In this 2014 article by Tylor Standley in Relevant Magazine points out the errant beliefs of some well know pastors & theologians.
It seems we have very few that measure up.
I can't think of one theologian who has not been criticized for something.
There is a delusion among Christians today that they can read the bible and interpret it. God gave us pastors for a reason.
There are indeed many heretics and false prophets and teachers at work today and we must be discerning and sober minded through the Person of the Holy Spirit and Christ Jesus, we cannot do it on our own.
Just as we criticize pastors and others we also have a log in our eye. We need to remember this and be humble! - Andy
6 Heretics Who Should Be Banned From Evangelicalism
hat does it mean to be “evangelical”?
What must you believe?
What must you reject?
Can you be an evangelical Christian and believe…
…that Hell is only temporary?
…that people from other religions can be saved without even knowing it?
…that the atonement is not about God’s wrath being poured out on Jesus in our place?
…that Scripture is errant?
Many evangelicals would say “no” to most—maybe even all—of these. That’s why, in an attempt to protect the name of evangelicalism, some prominent leaders within evangelicalism have made it their responsibility to publicly denounce those with whom they disagree on issues like these.
To be clear, there is no problem with publicly denouncing ideologies (that is, after all, what this article is doing right now). It is, at times, necessary to publicly call out false teachers. However, one must fully consider whether they promote a different gospel before coming forward with such a bold claim.
But we’re not talking about denouncing ideas or exposing real false teachers. We’re talking about needless schisms and inconsistent, prideful exclusivism.
Self-appointed gatekeepers of evangelicalism tear apart what could be a noble, diverse movement of the Spirit. These gatekeepers take it upon themselves to pronounce who is “in” and who is “out” of orthodox Christianity.
By the standards of these gatekeepers, the definition of “evangelical” is becoming increasingly narrow, so much so that very few fit inside the definition.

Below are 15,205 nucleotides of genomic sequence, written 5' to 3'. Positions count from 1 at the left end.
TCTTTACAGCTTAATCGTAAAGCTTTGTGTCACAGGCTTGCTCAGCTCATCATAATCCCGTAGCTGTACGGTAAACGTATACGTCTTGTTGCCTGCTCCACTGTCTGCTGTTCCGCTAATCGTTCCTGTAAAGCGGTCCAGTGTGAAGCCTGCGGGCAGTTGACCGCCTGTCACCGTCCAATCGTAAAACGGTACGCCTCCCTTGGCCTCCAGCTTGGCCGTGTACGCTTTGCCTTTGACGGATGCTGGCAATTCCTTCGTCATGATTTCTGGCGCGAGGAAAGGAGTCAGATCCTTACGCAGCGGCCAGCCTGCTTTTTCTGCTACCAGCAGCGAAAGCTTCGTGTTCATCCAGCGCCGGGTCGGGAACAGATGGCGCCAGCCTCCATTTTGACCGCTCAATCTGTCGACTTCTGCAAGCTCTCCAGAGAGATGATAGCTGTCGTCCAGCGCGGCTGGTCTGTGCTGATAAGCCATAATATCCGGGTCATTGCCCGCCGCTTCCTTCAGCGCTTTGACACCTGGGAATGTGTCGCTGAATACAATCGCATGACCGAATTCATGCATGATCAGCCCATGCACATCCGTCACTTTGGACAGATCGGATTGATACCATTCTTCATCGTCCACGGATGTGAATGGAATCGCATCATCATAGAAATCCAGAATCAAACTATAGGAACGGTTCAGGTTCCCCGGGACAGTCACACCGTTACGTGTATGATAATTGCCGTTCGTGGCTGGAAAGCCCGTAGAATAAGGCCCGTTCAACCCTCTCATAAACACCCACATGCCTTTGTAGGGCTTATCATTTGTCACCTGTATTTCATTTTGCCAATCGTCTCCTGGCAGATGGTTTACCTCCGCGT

So, if we are going to be consistent, it’s time to weed out all of the heretics—especially those who have the most influence—not just Rob Bell, Rachel Held Evans or other Christian thinkers who have said something controversial recently.
Let’s start with these six:
1. C.S. LEWIS: GUILTY OF INCLUSIVISM AND REJECTING THE PENAL SUBSTITUTIONARY ATONEMENT THEORY
Perhaps the most celebrated Christian writer of the last century, C.S. Lewis is respected by most Christians, no matter what theological corner they occupy. And that’s what confuses me. Lewis was no evangelical by the standards of modern evangelical spokespersons. Lewis’ seven-volume, fictional masterpiece, The Chronicles of Narnia, reveals his belief that it is possible for people in other religions to inherit the Kingdom of God without knowing it.
Lewis also rejects the Penal Substitutionary theory of the atonement, which states that Christ “diverted” God’s wrath toward us and took it upon Himself. Instead, in part three of Chronicles, Lewis describes what is called the “Christus Victor” view of the atonement, which holds that the Cross is not an image of God’s wrath against us, diverted to His son, but it was the defeat of evil through an act of selfless love. (Here is a video of Greg Boyd giving a good description of that view using Lewis’ imagery.)
2. MARTIN LUTHER: GUILTY OF REJECTING BIBLICAL INERRANCY
Where would evangelicalism be without Martin Luther? He is the father of the Reformation and the champion of Sola Scripture.
But to the dismay of every evangelical Calvinist, I fear I must be the bearer of bad news that Martin Luther apparently didn’t believe the Bible is fully inspired, true or trustworthy.
Speaking of inaccuracies in the books of Chronicles, he states, “When one often reads that great numbers of people were slain—for example, eighty thousand—I believe that hardly one thousand were actually killed.”..from the article: 6 Heretics Who Should Be Banned From Evangelicalism BY TYLOR STANDLEY
The Perfect Pastor
"..The book Dangerous Calling by Paul Tripp has been an incredibly helpful resource in navigating the humanity of pastors. Tripp asks the following questions:
Why would we be surprised that pastors struggle with sin?
Why would we think that pastors do not need to be lovingly confronted and rebuked?
Why would it surprise us to know that pastors too fall into identity amnesia and begin to seek horizontally what they have already been given in Christ?
Why would we conclude that pastors are protected from self-righteousness and defensiveness just because they are in full-time ministry?.." from the article: Only One Perfect Pastor